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Re: Recommendation on partition sizes


On Sun, Nov 04, 2018 at 03:20:11AM +0000, D&P Dimov wrote:
> does this seem like an adequate space allocation:

You're probably going to receive as many different opinions as there
are different people responding, but my recommendation in nearly any
situation is to have a reasonable /boot and swap and then the rest
of the space inside an LVM volume group.

Out of the volume group I'd initially carve only a couple of logical
volumes depending on the intended use of the machine, and I'd keep
them fairly small, because enlarging them later will be simple and
can generally be done online.

This gives you flexibility to respond to how your intended use of
the system changes over time, as very little is set in stone at the

> boot partition, not encrypted, 1.5 GB

A little large, but not stupidly so. It's rare for any of my systems
to use more than a couple of hundred MiB in /boot.

> / root, encrypted, 40 GB 

Seems excessive. Without service-specific data or /var, my servers
generally use under 2GiB for /, so dedicating 40GiB to it is likely
to be wasteful.

> /swap, encrypted, 16GB (same as RAM)

Hugely overkill. You do not need for your swap to be as large as
your RAM unless you are intending to hibernate to disk. If you are
intending to do that, fair enough, but if not, that's probably 12+
GiB of expensive SSD that sits idle forever.

If you ever got to the point were anything like double figures GiB
of swap space is used for running processes, then it is likely that
your system would be performing like a dog and you'd want to get out
of that state as quickly as you could.

There are exceptions to that, but for those times you can simply
create a swap file and add it. There is no performance difference
between a swap file and a dedicated swap partition.

"How much swap do I require?" is a little bit of a holy war, with
some even taking the position that the answer is "zero". Unless
planning for hibernation though, "16 GiB" is not a sensible answer
in my opinion.

I'd go no higher than 2GiB regardless of RAM.

> /home, encrypted, contains the virtual Windows 10 and documents, the remaining approximately 454 GB

The problem with this plan is that should any other part of your
system run out of space, you're going to have to start putting
things under /home (or re-partition). While that will work, it will
be messy and counter-intuitive.

You may also decide later that you wish to separate the storage for
your virtual machines from your home directory and documents.

Finally, although your virtual machines initially might be fine
using image files, at some point you may want to dedicate logical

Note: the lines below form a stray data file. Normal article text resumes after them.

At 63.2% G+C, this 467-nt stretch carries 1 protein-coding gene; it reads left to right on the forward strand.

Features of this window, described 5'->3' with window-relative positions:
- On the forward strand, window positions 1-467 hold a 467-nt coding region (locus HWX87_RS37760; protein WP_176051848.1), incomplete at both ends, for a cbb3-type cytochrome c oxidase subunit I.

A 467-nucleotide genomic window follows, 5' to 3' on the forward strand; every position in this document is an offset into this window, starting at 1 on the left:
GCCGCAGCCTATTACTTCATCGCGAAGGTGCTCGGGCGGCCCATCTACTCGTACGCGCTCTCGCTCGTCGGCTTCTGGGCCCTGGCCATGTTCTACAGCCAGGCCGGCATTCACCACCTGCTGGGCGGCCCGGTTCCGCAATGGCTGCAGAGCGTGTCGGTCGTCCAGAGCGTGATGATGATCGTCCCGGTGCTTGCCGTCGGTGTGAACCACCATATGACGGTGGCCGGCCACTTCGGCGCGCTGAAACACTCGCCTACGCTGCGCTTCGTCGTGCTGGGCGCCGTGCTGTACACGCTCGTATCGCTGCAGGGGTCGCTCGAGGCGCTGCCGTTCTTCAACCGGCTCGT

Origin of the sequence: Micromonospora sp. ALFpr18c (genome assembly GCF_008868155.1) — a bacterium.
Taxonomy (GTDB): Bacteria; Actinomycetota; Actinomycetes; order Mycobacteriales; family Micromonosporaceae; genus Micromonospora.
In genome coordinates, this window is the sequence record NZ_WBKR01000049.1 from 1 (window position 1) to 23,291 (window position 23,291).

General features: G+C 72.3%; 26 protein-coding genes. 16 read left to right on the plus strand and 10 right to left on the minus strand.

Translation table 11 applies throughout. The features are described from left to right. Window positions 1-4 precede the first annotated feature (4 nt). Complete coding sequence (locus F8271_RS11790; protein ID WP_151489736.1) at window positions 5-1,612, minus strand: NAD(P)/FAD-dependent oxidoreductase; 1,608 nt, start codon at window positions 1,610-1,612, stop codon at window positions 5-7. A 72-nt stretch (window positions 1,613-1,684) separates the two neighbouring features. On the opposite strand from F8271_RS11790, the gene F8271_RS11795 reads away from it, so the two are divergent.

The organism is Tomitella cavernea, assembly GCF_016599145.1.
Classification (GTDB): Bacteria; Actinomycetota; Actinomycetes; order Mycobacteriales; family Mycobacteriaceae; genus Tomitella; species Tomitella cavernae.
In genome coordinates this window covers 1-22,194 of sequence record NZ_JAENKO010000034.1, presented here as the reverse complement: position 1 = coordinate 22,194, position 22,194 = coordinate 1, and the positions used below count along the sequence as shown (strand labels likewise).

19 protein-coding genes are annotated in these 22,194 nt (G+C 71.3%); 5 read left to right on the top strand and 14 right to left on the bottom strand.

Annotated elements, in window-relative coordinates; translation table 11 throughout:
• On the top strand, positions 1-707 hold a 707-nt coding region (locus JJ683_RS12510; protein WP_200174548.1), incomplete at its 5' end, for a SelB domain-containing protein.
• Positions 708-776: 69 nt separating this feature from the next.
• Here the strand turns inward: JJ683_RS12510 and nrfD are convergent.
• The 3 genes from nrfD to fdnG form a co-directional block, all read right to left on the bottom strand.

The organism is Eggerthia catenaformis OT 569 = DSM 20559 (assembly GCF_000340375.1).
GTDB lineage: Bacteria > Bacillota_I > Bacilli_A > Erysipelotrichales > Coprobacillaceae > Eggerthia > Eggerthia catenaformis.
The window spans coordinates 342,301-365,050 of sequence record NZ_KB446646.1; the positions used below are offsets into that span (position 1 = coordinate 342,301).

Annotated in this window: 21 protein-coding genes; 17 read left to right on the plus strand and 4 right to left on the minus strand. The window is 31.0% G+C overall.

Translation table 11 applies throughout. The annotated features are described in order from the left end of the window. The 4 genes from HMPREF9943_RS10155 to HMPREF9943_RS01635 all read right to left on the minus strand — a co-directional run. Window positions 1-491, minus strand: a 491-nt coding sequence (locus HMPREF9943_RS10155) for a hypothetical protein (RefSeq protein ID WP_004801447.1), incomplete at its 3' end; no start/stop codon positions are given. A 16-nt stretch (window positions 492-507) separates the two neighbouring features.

volumes to each VM.

So, if I were you, I'd be doing something like:

- 512MiB /boot
- 2 GiB swap, or 16GiB if you intend to use it as a hibernate device
- Rest as LVM volume group
    - 4 GiB / as logical volume
    - 4 GiB /var as logical volume
    - 50GiB (or whatever satisfies initial demand) /home as logical

If you suddenly find yourself needing something extra, you can
easily create a new logical volume and mount it. When you get close
to filling your /home, you can just grow it a bit and grow the
filesystem online¹.

I would want to be putting all of this on top of software RAID, so
my system doesn't die when one of the storage devices dies. So, for
example, given two identical drives sda and sdb, /boot and swap
would actually be on RAID-1 mirrors of pairs of partitions
(sd{a,b}1, sd{a,b}2 respectively).

You mentioned encryption, and the good news is that all of the above
can be done from the Debian installer with everything except /boot
encrypted. The encrypted container will be an LVM volume group, and
in manual partitioning just ensure that it does not immediately
dedicate all the space in the VG to logical volumes, so you can add
and grow your own LVs later.

Grub bootloader does understand LVM now so you could also put /boot
inside LVM, but for my tastes it is too much added complexity for
the sake of a such a small partition, so I prefer not to.

If you've never used LVM before then all of this may seem like
unwanted complexity, but it's a small set of self-contained concepts
that are very well supported by the Debian installer so to me it's
well worth getting to grips with. It will provide you with a lot of
flexibility throughout the life of the system.


¹ Something like:

  # lvresize -r -L+5g /dev/my_vg/home_lv

  The -r does an online grow of the filesystem as well. If you
  wanted to do those steps separately for some reason then drop the
  -r and afterwards do something like:

  # resize2fs -p /dev/my_vg/home_lv

  (Assuming ext filesystem; other filesystems have their own resize

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